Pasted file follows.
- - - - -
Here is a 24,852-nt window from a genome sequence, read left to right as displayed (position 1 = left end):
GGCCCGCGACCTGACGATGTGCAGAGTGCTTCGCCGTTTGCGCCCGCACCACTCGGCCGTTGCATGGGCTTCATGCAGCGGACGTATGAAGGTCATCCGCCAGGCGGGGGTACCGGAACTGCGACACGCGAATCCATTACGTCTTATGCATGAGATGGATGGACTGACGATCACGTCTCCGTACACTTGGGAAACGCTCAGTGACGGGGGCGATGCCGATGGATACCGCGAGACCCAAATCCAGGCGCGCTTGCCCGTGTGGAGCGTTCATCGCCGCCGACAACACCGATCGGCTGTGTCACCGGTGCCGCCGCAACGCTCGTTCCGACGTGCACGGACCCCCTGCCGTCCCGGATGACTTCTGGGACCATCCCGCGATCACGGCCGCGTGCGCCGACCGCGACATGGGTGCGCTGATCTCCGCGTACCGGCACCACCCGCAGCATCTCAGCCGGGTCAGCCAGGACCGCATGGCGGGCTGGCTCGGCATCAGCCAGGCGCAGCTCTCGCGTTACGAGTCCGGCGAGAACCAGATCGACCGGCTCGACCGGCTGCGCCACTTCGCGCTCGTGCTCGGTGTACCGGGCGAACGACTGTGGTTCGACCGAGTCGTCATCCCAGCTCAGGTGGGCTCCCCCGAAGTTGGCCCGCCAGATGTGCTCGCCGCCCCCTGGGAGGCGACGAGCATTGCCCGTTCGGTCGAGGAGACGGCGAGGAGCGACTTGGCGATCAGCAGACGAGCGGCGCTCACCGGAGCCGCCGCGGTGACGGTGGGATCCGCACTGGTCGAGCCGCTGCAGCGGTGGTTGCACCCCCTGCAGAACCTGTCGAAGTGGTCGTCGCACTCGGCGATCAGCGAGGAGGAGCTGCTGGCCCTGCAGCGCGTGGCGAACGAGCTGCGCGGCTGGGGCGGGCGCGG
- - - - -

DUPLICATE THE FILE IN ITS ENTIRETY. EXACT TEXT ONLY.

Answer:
Here is a 24,852-nt window from a genome sequence, read left to right as displayed (position 1 = left end):
GGCCCGCGACCTGACGATGTGCAGAGTGCTTCGCCGTTTGCGCCCGCACCACTCGGCCGTTGCATGGGCTTCATGCAGCGGACGTATGAAGGTCATCCGCCAGGCGGGGGTACCGGAACTGCGACACGCGAATCCATTACGTCTTATGCATGAGATGGATGGACTGACGATCACGTCTCCGTACACTTGGGAAACGCTCAGTGACGGGGGCGATGCCGATGGATACCGCGAGACCCAAATCCAGGCGCGCTTGCCCGTGTGGAGCGTTCATCGCCGCCGACAACACCGATCGGCTGTGTCACCGGTGCCGCCGCAACGCTCGTTCCGACGTGCACGGACCCCCTGCCGTCCCGGATGACTTCTGGGACCATCCCGCGATCACGGCCGCGTGCGCCGACCGCGACATGGGTGCGCTGATCTCCGCGTACCGGCACCACCCGCAGCATCTCAGCCGGGTCAGCCAGGACCGCATGGCGGGCTGGCTCGGCATCAGCCAGGCGCAGCTCTCGCGTTACGAGTCCGGCGAGAACCAGATCGACCGGCTCGACCGGCTGCGCCACTTCGCGCTCGTGCTCGGTGTACCGGGCGAACGACTGTGGTTCGACCGAGTCGTCATCCCAGCTCAGGTGGGCTCCCCCGAAGTTGGCCCGCCAGATGTGCTCGCCGCCCCCTGGGAGGCGACGAGCATTGCCCGTTCGGTCGAGGAGACGGCGAGGAGCGACTTGGCGATCAGCAGACGAGCGGCGCTCACCGGAGCCGCCGCGGTGACGGTGGGATCCGCACTGGTCGAGCCGCTGCAGCGGTGGTTGCACCCCCTGCAGAACCTGTCGAAGTGGTCGTCGCACTCGGCGATCAGCGAGGAGGAGCTGCTGGCCCTGCAGCGCGTGGCGAACGAGCTGCGCGGCTGGGGCGGGCGCGG